Incidence and outcomes of pediatric extremity melanoma: A propensity score matched SEER study

Punam P. Parikh, Jun Tashiro, Gustavo A. Rubio, Juan E Sola, Holly Neville, Anthony Richard Hogan, Eduardo Perez

Research output: Contribution to journalArticlepeer-review

3 Scopus citations


Background: There is a paucity of literature on treatment of melanoma in children with surgical management extrapolated from adult experience. The incidence and clinical outcomes of pediatric extremity melanoma were studied. Methods: SEER registry was analyzed between 1973 and 2010 for patients < 20 years old with extremity melanoma. Multivariate and propensity-score matched analyses were performed to identify independent predictors of survival. Results: Overall, 917 patients were identified with an age-adjusted incidence of 0.2/100,000 persons, annual percent change 0.96. Most had localized disease (77%), histology revealing melanoma-not otherwise specified (52%). Surgical procedures performed included wide local excision (50%), excisional biopsy (32%), lymphadenectomy (LA) (28%), and sentinel lymph node biopsy (SLNB) (15%). Overall, 30-year disease specific mortality was 7% with lower survival for extremity melanoma (90%), males (89%), nodular histology (69%), and upper distant disease (36%) (all P < 0.05). Posttreatment multivariate analysis revealed localized disease (OR 0.02; P = 0.006) as an independent prognosticator of survival; earlier diagnostic years 1988–1999 (OR 306.4; P = 0.001) were a negative prognosticator of survival. Propensity-score matched analysis found no difference in survival between SLNB/LA vs no sampling for regional/distant disease. Conclusions: Pediatric extremity melanoma in SEER demonstrate no survival advantage between children undergoing sampling procedures vs no sampling for regional/distant disease. Type of study: Retrospective, prognostic study. Level of evidence: III.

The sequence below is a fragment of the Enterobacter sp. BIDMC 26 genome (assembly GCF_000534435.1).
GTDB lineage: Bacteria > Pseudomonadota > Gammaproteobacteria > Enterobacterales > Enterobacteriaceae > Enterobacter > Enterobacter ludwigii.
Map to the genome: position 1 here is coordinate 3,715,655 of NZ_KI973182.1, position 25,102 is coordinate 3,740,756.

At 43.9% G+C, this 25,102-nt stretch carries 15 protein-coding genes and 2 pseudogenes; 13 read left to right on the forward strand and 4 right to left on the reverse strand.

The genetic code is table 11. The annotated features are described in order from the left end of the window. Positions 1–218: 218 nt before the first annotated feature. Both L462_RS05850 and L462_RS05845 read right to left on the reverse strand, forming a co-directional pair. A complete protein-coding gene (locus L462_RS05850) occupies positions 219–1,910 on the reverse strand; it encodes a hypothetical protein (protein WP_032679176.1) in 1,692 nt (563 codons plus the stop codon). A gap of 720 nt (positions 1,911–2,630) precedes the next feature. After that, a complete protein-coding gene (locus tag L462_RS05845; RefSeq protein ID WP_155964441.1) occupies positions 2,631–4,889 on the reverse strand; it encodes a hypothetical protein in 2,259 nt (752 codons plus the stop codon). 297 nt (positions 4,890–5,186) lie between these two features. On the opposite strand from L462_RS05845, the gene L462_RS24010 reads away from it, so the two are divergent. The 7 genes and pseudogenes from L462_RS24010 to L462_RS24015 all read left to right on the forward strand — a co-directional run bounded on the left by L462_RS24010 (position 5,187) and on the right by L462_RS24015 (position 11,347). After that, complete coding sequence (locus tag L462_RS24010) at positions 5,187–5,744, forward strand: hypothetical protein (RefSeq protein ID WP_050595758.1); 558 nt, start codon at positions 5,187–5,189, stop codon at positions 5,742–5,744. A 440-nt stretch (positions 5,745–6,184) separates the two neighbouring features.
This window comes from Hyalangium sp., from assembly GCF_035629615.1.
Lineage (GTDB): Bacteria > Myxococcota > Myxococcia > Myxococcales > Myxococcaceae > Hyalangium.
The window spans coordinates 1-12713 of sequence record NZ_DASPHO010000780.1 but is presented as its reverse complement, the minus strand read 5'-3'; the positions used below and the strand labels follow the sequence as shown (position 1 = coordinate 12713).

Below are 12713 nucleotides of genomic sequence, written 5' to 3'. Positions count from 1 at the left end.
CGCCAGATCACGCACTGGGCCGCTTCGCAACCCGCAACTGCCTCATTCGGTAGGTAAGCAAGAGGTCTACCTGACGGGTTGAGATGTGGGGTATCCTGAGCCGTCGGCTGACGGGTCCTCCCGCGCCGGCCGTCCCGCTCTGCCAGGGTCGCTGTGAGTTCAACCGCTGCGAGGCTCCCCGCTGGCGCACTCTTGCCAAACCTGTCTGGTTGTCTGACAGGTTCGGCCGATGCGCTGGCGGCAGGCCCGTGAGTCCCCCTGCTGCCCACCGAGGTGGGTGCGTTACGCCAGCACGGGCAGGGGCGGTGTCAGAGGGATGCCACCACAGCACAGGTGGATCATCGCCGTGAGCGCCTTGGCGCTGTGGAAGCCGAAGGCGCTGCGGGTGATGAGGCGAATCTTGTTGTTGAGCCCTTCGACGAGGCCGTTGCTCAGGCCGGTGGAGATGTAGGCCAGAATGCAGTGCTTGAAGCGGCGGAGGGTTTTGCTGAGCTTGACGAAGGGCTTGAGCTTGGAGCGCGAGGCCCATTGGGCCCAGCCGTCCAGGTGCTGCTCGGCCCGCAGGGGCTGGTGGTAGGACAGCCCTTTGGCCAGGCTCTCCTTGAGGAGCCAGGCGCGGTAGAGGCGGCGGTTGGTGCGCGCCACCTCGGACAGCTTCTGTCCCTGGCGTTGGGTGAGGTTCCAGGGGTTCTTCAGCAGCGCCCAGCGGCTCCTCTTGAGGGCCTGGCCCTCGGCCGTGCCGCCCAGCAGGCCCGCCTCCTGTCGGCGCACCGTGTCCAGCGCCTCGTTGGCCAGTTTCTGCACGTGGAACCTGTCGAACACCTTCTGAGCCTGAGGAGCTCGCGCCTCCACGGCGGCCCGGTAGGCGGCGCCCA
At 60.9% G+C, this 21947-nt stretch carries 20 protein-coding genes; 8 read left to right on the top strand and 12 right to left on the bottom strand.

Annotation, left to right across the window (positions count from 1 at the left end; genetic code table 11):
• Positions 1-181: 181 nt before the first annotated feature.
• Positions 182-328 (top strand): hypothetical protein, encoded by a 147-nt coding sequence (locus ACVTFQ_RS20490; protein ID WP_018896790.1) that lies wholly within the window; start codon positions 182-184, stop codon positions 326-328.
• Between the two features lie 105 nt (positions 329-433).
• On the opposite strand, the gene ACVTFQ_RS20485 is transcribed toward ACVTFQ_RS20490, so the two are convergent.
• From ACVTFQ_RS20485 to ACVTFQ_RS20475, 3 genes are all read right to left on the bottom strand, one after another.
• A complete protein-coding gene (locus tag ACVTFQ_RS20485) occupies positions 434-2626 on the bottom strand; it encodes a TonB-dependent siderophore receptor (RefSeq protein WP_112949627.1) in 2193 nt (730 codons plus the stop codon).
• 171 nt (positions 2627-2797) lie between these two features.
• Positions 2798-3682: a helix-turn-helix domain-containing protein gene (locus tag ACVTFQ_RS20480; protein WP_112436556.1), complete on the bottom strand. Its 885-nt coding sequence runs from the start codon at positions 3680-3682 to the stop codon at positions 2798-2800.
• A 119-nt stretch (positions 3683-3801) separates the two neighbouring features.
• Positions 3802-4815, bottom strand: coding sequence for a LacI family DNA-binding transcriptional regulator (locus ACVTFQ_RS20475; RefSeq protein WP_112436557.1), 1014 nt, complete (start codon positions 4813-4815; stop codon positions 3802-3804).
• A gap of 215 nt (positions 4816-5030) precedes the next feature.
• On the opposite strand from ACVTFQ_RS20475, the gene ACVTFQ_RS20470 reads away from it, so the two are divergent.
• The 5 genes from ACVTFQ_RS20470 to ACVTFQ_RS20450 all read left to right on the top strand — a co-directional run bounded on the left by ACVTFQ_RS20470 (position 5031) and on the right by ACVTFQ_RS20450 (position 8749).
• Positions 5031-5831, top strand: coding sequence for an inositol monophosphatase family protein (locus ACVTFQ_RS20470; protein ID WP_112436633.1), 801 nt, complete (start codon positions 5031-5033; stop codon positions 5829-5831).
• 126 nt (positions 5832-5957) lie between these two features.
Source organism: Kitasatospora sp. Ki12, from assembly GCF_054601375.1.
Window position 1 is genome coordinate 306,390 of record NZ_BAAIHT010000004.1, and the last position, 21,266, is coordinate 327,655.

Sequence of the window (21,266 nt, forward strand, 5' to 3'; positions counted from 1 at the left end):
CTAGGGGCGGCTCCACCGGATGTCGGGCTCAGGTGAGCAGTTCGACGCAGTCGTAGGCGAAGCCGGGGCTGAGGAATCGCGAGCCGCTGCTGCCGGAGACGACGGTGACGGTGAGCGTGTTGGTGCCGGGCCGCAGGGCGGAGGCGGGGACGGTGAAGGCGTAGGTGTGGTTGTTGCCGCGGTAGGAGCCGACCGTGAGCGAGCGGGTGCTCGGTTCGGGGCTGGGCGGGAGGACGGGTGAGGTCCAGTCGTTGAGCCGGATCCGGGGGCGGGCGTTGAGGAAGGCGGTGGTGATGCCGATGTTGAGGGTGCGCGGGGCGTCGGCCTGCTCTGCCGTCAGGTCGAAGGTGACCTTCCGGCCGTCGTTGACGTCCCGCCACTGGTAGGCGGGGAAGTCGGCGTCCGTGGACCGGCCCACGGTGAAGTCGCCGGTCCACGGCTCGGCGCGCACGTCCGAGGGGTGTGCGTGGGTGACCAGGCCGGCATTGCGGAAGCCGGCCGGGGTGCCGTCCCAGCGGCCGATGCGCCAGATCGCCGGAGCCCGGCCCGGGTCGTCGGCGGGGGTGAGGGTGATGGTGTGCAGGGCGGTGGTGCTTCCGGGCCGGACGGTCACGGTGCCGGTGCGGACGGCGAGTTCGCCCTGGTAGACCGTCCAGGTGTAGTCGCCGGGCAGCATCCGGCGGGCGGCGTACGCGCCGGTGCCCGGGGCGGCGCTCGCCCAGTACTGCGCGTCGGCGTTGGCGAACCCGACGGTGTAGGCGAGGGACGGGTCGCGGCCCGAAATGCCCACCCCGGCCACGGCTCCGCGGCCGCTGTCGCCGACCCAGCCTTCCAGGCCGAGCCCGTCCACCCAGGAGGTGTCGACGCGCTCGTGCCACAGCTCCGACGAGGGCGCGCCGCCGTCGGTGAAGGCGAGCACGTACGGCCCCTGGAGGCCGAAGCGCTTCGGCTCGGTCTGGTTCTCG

Original languageEnglish (US)
JournalJournal of Pediatric Surgery
StateAccepted/In press - Jan 1 2018


  • Lymph node sampling
  • Melanoma
  • Pediatric, survival

ASJC Scopus subject areas

  • Surgery
  • Pediatrics, Perinatology, and Child Health


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